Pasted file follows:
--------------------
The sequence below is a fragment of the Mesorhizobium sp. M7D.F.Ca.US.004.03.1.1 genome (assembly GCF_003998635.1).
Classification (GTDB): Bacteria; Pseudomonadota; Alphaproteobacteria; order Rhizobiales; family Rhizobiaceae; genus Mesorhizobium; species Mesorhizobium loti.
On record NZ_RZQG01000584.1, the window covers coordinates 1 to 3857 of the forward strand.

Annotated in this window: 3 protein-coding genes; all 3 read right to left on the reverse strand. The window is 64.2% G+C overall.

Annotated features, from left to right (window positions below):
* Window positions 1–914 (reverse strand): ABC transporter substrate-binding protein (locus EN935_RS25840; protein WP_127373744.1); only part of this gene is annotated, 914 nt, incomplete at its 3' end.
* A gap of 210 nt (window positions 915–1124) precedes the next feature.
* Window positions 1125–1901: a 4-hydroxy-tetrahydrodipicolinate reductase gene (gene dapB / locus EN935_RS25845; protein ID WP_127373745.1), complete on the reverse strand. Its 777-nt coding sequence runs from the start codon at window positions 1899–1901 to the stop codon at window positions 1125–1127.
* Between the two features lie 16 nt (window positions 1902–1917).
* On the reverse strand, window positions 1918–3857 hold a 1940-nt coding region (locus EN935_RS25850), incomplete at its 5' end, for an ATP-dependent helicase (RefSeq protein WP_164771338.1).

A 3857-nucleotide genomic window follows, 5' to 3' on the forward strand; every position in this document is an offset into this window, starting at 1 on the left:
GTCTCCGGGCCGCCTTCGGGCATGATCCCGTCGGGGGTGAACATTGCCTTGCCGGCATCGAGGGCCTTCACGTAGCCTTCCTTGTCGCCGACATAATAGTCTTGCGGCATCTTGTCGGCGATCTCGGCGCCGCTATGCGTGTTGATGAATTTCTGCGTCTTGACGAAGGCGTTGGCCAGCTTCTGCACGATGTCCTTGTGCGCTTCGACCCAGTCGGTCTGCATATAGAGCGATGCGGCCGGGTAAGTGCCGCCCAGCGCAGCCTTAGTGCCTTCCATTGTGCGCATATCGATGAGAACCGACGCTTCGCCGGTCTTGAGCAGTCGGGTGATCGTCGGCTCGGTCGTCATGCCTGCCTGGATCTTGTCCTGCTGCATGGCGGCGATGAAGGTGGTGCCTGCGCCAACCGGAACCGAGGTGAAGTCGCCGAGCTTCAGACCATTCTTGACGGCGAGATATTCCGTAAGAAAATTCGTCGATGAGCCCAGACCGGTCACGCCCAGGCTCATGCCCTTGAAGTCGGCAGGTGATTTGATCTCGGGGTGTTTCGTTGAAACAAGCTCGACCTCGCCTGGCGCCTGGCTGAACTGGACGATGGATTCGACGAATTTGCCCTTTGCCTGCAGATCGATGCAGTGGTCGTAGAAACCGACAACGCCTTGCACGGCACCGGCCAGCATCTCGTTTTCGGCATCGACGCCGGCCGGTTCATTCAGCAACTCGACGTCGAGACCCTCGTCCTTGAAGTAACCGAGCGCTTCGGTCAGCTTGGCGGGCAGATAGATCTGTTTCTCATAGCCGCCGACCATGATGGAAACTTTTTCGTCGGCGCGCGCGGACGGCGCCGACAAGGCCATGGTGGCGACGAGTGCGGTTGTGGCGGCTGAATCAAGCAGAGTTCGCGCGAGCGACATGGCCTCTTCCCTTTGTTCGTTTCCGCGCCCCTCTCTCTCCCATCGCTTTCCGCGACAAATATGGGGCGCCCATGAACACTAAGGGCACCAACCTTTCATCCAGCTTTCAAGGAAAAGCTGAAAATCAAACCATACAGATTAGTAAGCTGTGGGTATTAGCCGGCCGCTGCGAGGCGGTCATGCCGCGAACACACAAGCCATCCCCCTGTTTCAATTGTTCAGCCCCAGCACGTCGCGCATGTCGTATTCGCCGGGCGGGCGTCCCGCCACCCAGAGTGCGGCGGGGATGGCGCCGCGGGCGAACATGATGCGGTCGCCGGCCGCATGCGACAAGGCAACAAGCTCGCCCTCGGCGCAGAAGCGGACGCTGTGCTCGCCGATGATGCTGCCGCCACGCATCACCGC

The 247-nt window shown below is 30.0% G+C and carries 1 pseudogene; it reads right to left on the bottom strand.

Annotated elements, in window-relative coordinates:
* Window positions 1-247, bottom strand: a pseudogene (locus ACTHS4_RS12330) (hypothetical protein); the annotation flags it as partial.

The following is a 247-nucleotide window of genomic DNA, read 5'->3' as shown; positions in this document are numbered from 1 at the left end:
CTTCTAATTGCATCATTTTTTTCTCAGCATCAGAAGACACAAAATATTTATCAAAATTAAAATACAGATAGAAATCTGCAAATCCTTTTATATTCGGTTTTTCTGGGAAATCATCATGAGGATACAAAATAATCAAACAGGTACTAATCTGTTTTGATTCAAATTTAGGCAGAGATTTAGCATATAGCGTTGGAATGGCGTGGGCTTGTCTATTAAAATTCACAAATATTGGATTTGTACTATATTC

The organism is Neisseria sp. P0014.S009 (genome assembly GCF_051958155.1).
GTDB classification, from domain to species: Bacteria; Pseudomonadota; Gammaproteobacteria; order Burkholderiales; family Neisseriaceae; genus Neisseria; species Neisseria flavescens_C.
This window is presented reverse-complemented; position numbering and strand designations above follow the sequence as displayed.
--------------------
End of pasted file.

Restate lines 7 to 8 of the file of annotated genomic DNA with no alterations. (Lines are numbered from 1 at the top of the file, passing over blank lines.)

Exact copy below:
* A gap of 210 nt (window positions 915–1124) precedes the next feature.
* Window positions 1125–1901: a 4-hydroxy-tetrahydrodipicolinate reductase gene (gene dapB / locus EN935_RS25845; protein ID WP_127373745.1), complete on the reverse strand. Its 777-nt coding sequence runs from the start codon at window positions 1899–1901 to the stop codon at window positions 1125–1127.